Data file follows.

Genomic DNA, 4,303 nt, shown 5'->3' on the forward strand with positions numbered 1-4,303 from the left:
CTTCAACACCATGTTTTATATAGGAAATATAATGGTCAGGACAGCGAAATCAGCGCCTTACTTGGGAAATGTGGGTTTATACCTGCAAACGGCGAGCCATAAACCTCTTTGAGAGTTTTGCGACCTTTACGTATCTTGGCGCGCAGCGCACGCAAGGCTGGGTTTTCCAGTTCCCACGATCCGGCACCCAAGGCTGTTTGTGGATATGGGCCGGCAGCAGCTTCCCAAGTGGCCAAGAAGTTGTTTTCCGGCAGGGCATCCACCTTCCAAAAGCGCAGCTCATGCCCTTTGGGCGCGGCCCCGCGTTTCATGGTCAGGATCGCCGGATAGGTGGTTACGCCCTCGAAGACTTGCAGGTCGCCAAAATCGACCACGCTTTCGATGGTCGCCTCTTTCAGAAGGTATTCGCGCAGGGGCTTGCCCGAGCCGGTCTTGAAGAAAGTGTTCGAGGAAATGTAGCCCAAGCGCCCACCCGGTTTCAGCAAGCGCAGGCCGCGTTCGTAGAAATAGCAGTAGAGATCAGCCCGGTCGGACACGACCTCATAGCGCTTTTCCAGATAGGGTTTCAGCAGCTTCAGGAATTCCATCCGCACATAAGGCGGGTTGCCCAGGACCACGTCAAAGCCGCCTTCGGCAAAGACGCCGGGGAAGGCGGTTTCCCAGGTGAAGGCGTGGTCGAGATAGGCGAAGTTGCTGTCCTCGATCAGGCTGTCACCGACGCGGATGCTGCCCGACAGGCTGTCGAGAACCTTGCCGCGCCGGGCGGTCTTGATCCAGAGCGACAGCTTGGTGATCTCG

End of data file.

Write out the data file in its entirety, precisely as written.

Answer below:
Genomic DNA, 4,303 nt, shown 5'->3' on the forward strand with positions numbered 1-4,303 from the left:
CTTCAACACCATGTTTTATATAGGAAATATAATGGTCAGGACAGCGAAATCAGCGCCTTACTTGGGAAATGTGGGTTTATACCTGCAAACGGCGAGCCATAAACCTCTTTGAGAGTTTTGCGACCTTTACGTATCTTGGCGCGCAGCGCACGCAAGGCTGGGTTTTCCAGTTCCCACGATCCGGCACCCAAGGCTGTTTGTGGATATGGGCCGGCAGCAGCTTCCCAAGTGGCCAAGAAGTTGTTTTCCGGCAGGGCATCCACCTTCCAAAAGCGCAGCTCATGCCCTTTGGGCGCGGCCCCGCGTTTCATGGTCAGGATCGCCGGATAGGTGGTTACGCCCTCGAAGACTTGCAGGTCGCCAAAATCGACCACGCTTTCGATGGTCGCCTCTTTCAGAAGGTATTCGCGCAGGGGCTTGCCCGAGCCGGTCTTGAAGAAAGTGTTCGAGGAAATGTAGCCCAAGCGCCCACCCGGTTTCAGCAAGCGCAGGCCGCGTTCGTAGAAATAGCAGTAGAGATCAGCCCGGTCGGACACGACCTCATAGCGCTTTTCCAGATAGGGTTTCAGCAGCTTCAGGAATTCCATCCGCACATAAGGCGGGTTGCCCAGGACCACGTCAAAGCCGCCTTCGGCAAAGACGCCGGGGAAGGCGGTTTCCCAGGTGAAGGCGTGGTCGAGATAGGCGAAGTTGCTGTCCTCGATCAGGCTGTCACCGACGCGGATGCTGCCCGACAGGCTGTCGAGAACCTTGCCGCGCCGGGCGGTCTTGATCCAGAGCGACAGCTTGGTGATCTCG